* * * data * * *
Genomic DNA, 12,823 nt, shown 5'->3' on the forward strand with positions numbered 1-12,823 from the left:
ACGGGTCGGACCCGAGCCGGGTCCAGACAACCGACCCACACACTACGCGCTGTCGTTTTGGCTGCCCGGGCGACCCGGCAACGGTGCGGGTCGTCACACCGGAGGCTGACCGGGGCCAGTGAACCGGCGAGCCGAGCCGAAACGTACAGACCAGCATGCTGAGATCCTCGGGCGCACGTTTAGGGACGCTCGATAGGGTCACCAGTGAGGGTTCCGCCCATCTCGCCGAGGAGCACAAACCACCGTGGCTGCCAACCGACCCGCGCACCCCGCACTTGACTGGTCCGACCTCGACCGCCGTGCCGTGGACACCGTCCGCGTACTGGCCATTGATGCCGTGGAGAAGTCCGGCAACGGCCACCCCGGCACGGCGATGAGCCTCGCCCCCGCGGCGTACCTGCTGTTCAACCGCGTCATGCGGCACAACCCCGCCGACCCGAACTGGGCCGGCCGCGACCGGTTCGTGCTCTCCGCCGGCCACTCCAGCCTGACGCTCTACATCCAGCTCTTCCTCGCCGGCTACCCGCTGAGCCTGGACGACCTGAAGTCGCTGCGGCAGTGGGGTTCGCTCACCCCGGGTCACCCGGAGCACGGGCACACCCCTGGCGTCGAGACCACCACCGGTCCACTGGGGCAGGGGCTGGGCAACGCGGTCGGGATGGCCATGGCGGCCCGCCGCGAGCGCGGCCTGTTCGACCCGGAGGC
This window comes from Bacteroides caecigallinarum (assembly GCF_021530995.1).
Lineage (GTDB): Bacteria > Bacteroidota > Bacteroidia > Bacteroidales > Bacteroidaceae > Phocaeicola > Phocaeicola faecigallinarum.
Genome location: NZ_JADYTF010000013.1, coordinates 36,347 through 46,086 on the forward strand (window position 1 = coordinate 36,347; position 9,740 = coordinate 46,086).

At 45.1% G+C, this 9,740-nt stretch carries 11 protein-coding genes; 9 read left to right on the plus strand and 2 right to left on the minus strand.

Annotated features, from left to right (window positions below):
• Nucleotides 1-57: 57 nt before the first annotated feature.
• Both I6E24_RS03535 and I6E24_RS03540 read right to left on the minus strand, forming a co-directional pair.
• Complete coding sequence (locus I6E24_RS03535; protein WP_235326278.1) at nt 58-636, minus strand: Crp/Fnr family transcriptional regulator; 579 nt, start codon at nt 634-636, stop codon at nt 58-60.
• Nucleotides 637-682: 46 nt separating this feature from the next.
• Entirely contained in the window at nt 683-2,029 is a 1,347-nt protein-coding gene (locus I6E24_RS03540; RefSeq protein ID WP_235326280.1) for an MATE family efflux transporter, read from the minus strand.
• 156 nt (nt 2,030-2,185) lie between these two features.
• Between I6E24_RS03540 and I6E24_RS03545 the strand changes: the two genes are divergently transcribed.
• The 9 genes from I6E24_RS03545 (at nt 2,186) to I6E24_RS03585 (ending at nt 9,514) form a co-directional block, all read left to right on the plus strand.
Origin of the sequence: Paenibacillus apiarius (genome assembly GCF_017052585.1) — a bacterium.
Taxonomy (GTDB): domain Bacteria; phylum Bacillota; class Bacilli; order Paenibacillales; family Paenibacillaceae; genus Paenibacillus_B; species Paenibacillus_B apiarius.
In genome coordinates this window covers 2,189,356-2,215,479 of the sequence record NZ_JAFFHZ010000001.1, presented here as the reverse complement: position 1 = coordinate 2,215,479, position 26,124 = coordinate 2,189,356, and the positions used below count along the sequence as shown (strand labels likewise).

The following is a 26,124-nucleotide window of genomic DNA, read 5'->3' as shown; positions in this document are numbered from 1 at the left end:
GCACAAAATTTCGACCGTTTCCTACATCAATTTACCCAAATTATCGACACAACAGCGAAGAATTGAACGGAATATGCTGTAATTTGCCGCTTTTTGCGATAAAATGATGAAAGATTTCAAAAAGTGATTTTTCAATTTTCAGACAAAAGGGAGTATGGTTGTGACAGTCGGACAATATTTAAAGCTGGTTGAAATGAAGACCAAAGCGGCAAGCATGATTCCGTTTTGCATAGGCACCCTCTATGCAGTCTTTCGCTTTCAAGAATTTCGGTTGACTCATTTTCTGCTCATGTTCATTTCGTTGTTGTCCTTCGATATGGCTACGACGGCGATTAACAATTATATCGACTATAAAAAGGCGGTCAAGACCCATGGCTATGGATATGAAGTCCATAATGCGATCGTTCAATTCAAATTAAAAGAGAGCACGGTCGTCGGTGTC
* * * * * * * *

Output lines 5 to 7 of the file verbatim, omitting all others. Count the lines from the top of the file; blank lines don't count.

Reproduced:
Genome location: NZ_JADYTF010000013.1, coordinates 36,347 through 46,086 on the forward strand (window position 1 = coordinate 36,347; position 9,740 = coordinate 46,086).

At 45.1% G+C, this 9,740-nt stretch carries 11 protein-coding genes; 9 read left to right on the plus strand and 2 right to left on the minus strand.

Annotated features, from left to right (window positions below):